Well let’s start with a recap:
First State fans are attacked with a mini-tsunami of ignorant analyses. Then the local media responds to the inane utterances with a little rational discussion based on actual facts. (Yea I know. Hard to believe, huh?)
I especially appreciated Al Featherston’s approach of presenting State’s history to defend the conclusion that State should strive to compete with the top teams in the ACC, not just be satisfied with squeaking into the NCAAT. It seems like Jeff has made that same argument here at least a half-dozen times during the marvelous five years of Sendek-ball. It’s always nice when someone provides a nice foundation that we can continue to build on.
How each State fan remembers and categorizes the Sendek era is an extremely personal one…even if you stay grounded in facts. For instance, the numbers 8-38 are presented by some as the most damning piece of evidence on the Sendek era. However, those numbers never represented the same kind of power to me. I never bothered keeping up with Valvano’s record versus Dean…so why would I keep up with Sendek’s versus UNC/Duke?
To me, the most damning evidence on the Sendek era starts with the fact that big-time college basketball is a national game played out on a national stage. Yes State competes with the other two schools in the Triangle. But so does every other school that aspires to compete for a national championship.
The NCAAT crowns exactly one national champion each year. However, there a number of lesser milestones that are coveted each year…Final Fours, Elite Eights, Sweet 16’s, Regular Season championships, and Conference Tournament championships. So what bothered me the most (other than the Herb Sendek Sunshine Squad) about the Sendek era?
10 years, $10 million dollars, and 1 Sweet 16.
SIDE RANT: Why has someone never told UConn, Georgetown, Ohio State, etc that they shouldn’t try and compete with Duke/UNC? Maybe Tom Izzo, Jim Calhoun, Rick Pitino, et al should just retire or take a leave of absence for a few more years. The sheer stupidity displayed in the national media recently (as well as during the last coaching search) just boggles the mind.
If you look at that list of milestones to strive for, they all have one thing in common….YOU HAVE TO ACTUALLY BEAT GOOD TEAMS TO ACHIEVE THEM. (Don’t quibble about the S-16.)
This is where the unhappiness with Sendek really started. Herb always struggled against any team that could be considered good. Did you know that during the only five years that the HSSS squad remembers (which now apparently includes the national media), that he never had a winning record versus the RPI Top 50? Now much like Featherston’s article, we need to put that into perspective with other schools in the ACC:
Before we go any further, we need to set the proper perspective for this table. The years examined are arbitrary for every team/coach except for Herb. THESE WERE HERB’S BEST YEARS AT STATE (and so far, for his entire career). The story only gets worse when you expand the context of any comparison.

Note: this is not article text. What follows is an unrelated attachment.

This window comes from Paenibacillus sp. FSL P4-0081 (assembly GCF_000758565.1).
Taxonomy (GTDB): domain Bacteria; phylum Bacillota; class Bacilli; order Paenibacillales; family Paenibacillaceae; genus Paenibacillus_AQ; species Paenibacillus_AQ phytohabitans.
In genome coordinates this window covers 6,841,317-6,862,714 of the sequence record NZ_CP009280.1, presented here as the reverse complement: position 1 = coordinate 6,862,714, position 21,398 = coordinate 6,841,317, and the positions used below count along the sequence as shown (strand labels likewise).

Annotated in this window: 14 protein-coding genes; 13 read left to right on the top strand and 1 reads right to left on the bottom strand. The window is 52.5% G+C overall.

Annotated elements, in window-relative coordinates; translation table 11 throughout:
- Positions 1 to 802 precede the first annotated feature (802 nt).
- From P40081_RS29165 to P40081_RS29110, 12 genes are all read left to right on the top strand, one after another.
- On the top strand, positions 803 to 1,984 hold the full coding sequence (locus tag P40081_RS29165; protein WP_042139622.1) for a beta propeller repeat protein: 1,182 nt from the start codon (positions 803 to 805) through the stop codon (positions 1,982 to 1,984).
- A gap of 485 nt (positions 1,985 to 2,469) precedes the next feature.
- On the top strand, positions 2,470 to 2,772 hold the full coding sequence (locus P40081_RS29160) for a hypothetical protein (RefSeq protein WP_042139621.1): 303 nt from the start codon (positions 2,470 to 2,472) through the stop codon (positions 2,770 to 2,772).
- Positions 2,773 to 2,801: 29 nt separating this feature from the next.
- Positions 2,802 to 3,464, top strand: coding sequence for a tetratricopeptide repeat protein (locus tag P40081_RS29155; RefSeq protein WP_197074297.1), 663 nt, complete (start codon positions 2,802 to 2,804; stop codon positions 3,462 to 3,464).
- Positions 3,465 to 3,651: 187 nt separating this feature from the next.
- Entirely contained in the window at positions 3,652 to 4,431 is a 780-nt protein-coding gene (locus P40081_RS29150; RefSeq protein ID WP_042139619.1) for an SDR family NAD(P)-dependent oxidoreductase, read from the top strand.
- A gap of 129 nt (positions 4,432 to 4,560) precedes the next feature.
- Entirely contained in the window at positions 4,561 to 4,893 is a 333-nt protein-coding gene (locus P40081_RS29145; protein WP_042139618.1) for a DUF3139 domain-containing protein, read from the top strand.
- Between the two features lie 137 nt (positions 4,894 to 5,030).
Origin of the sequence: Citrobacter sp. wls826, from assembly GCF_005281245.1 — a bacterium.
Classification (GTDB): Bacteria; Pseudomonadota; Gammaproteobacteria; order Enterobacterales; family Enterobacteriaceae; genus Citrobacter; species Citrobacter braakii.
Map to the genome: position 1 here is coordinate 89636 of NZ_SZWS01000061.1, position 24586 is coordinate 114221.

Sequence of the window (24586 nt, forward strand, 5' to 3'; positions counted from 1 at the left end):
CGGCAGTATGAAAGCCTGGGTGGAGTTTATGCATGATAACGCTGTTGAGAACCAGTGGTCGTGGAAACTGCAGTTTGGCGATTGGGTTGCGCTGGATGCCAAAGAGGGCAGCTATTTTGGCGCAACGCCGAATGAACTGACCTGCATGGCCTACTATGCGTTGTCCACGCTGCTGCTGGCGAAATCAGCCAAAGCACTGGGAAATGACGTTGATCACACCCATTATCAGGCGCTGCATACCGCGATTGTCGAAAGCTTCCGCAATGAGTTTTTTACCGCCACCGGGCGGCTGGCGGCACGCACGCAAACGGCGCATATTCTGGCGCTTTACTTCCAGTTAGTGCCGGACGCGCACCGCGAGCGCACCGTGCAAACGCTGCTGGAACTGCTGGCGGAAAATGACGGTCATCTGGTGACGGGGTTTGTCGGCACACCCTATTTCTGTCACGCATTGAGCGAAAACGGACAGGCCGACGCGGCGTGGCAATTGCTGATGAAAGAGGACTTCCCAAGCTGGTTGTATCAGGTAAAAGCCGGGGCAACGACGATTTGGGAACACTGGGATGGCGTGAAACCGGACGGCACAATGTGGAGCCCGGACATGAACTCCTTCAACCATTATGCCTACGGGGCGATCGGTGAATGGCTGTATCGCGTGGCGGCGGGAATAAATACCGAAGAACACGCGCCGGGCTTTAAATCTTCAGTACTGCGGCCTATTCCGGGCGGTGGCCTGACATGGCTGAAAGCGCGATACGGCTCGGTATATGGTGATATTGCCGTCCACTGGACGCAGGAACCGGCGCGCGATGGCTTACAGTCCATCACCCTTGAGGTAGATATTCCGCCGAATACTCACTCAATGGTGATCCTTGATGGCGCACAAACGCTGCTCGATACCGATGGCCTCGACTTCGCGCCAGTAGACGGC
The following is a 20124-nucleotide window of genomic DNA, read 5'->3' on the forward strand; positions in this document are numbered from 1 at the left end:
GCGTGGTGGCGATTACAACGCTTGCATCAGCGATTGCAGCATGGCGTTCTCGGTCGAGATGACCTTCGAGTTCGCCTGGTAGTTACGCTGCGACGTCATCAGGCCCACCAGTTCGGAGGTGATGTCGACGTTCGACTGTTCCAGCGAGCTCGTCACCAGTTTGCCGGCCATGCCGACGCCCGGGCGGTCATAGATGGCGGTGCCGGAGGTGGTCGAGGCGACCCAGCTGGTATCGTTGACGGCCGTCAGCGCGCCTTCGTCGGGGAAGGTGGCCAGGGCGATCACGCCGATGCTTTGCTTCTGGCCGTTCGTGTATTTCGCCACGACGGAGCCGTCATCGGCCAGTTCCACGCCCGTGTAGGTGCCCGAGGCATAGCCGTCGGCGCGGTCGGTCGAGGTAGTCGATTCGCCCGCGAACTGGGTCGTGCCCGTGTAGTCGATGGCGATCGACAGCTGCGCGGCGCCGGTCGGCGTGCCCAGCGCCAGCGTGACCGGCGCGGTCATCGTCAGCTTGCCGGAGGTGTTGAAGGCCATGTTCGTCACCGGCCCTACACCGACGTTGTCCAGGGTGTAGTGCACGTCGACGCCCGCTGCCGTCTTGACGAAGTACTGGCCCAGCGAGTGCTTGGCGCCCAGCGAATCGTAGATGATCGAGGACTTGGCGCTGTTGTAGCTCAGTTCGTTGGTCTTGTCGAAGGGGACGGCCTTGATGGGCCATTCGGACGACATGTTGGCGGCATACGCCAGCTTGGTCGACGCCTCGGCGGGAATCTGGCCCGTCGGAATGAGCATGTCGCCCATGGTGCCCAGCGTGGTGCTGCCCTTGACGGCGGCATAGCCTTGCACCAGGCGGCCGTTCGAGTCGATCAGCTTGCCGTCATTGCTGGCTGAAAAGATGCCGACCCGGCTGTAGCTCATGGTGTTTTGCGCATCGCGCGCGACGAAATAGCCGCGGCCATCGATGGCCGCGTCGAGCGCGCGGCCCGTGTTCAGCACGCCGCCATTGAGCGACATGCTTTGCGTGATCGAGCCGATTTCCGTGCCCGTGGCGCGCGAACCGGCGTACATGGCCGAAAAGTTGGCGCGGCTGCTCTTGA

As you might suspect from this table, Herb struggled with far more than just UNC and Duke. Here is Herb’s head-to-head record against the ACC coaches that took at least one team to the NCAAT during his magical five-year run:
No matter how many times we refute it, some people will forever-more incorrectly claim that State fans shouldn’t expect to compete with UNC and Duke. If that argument is used in your presence, especially in conjunction with Sendek, ask them if it’s OK to want a coach that can compete with WF, UMD, and BC?
Here’s one last table that summarizes Herb’s futility against decent competition:
Even Herb’s whipping boy, Paul Hewitt, manages to pass up Herb here. Just in case anyone wants to bring up the specious claim that State was still improving under Herb, here’s one last table:
The last table helps illustrate my feeling of utter hopelessness that I felt in the spring of 2006. This was supposed to have been Herb’s year with a combination of returning experienced players and personnel losses at other schools. But the season ended with State simply extending the plateau by losing five of the last six games (including two games to last place WF) to go along with a blow-out home loss to UNC. 2007 was going to be much worse with a depleted line-up and 2008 was only going to be as good as freshman PG Chris Wright (assuming that he followed through with his verbal) turned out to be.
The present was bleak and the future looked even worse. In a strange twist of irony, the seasons since 2006 turned out to be worse than I ever imagined. However, I have never wished for a single moment that Sendek had stayed at State.
Scott Fowler (Charlotte Observer) perfectly summarized the Sendek era at State after his departure to the desert in 2006:
Sendek won bunches of C-level games and a good many B-level ones, but you could count the A-plus wins he had on one hand.
This conclusion is so obvious, that I’m absolutely amazed we are even having this conversation five years later. But of course too many in the national media believe that only certain programs should actually expect to have any A-plus wins. Let me extend my thanks to Al Featherston and Brett Friedlander for speaking out against that type of ignorance.